Fischer Extends Domestic Partner Benefits to Metro Employees
Joined by members of the Louisville Metro Council and gay rights advocates, Mayor Greg Fischer signed an executive order Friday extending domestic partner benefits to Metro Government employees that will go into effect July 1, 2012.The policy decision to offer health insurance benefits to couples living together in a household but who are not legally married follows many Fortune 500 company policies. In 2006, the University of Louisville instituted a similar program, as have other local companies such as Humana and Brown-Forman.Fischer says if the city wants to attract the best and brightest talent to live in Louisville, it must offer domestic partner benefits that are competitive with the private sector."We know that Louisville is a growing and vibrant international city and for nay 21st Century city to succeed it must value all people, be a welcoming city and certainly embrace diversity," he says.City officials estimate the cost to taxpayers will be around $400,000 and close to 400 Metro employees will take advantage of the new policy. The city is waiting until the next fiscal year to create the program in order to study the cost and implementation.The order extends medical, dental and vision insurance coverage for qualified adults, defined as someone over 18 years of age and not eligible for Medicare.In order to qualify, an employee's partner must be residing in their household for at least nine month. The couples must also be financially interdependent for the same period of time. Employees will have to provide evidence such as joint checking accounts, mortgage, utility billing statement or apartment lease.Responding to the announcement, the Fairness Campaign praised the decision and city lawmakers who voted for the historic Fairness ordinance in 1999, which barred discrimination based on sexual orientation and gender identity, called the order another step forward for the city."Twenty years ago it was courageous for people in this room to step out and take a stand for Fairness. Today it's not that way. Today it's common sense, it is the right thing to do and it is good for business," says Councilwoman Tina Ward-Pugh, D-9, who was joined by her partner at the signing. "I thank those people for your courage over the last 20 years and for starting this ball rolling and Mayor Fischer for bringing us here today."Opponents of domestic partner benefits, however, criticized the decision for moral reason and slammed the mayor for passing on having any public input on the policy change.From the Courier-Journal:“This is legislation by fiat,” Martin Cothran, senior policy analyst for The Family Foundation said. “This is not good public policy. Particularly with issues involving gay rights, they get what they want through court action and executive policy made behind closed doors.”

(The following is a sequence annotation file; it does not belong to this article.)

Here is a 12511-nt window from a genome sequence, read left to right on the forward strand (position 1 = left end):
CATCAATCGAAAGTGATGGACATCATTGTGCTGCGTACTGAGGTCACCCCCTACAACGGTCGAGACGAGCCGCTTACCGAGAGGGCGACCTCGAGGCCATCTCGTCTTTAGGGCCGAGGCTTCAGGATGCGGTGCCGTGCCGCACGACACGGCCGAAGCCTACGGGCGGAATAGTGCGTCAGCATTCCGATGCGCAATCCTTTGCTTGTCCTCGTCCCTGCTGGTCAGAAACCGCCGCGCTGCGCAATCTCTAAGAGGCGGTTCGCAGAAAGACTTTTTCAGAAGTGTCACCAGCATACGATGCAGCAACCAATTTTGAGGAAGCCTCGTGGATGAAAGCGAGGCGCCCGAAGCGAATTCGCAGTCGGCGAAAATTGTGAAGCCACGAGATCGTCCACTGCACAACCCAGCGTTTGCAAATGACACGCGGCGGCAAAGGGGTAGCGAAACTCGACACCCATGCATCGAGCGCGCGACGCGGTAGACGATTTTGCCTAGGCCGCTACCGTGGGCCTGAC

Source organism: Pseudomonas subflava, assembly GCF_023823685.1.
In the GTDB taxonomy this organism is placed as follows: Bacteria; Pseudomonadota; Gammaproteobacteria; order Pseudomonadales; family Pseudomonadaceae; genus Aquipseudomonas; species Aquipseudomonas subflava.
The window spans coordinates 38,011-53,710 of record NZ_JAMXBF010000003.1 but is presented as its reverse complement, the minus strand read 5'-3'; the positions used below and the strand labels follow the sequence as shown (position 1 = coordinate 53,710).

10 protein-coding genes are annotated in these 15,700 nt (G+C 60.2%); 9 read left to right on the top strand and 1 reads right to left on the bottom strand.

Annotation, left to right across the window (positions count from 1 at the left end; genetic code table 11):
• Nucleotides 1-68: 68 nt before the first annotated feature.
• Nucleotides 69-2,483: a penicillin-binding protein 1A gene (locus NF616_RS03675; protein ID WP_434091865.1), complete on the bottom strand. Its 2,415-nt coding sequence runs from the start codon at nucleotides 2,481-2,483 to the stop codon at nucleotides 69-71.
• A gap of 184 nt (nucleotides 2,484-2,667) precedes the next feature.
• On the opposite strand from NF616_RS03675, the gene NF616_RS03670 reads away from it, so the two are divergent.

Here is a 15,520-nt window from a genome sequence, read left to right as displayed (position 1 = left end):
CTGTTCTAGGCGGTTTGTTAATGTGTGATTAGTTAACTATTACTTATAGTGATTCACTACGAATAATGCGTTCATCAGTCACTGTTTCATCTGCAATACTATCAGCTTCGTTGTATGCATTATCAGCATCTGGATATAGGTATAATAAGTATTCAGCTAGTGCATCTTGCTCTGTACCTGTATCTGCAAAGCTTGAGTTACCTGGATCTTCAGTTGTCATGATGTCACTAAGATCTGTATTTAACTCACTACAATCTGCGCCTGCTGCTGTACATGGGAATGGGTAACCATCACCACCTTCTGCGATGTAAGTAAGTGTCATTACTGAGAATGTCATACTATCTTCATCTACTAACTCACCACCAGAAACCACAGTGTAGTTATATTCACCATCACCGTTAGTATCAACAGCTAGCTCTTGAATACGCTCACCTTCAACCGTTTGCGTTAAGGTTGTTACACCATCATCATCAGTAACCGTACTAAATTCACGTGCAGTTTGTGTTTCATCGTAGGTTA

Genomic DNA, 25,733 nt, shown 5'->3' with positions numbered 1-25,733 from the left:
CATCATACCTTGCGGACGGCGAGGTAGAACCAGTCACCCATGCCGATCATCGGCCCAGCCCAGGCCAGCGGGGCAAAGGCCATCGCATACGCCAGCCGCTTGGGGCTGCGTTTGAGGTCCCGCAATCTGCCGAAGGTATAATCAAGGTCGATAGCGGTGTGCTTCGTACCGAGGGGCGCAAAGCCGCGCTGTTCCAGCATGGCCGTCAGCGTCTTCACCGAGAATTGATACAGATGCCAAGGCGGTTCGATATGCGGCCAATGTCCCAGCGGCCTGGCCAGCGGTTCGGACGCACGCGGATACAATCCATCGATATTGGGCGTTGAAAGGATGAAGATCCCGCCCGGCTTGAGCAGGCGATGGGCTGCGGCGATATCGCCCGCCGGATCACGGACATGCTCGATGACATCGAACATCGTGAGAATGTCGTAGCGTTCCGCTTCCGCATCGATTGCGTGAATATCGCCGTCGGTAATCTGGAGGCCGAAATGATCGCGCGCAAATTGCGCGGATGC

But the mayor says the city needs to value all families equally and bypassed public hearings because extending benefits shouldn’t be left up to debate."I’m aware that there is what I think is a small group of people that may not agree with this decision, but to me it’s certainly the right decision and the fair decision. And as a city and a country I hope we’re beyond too much debate about these types of issues," says Fischer.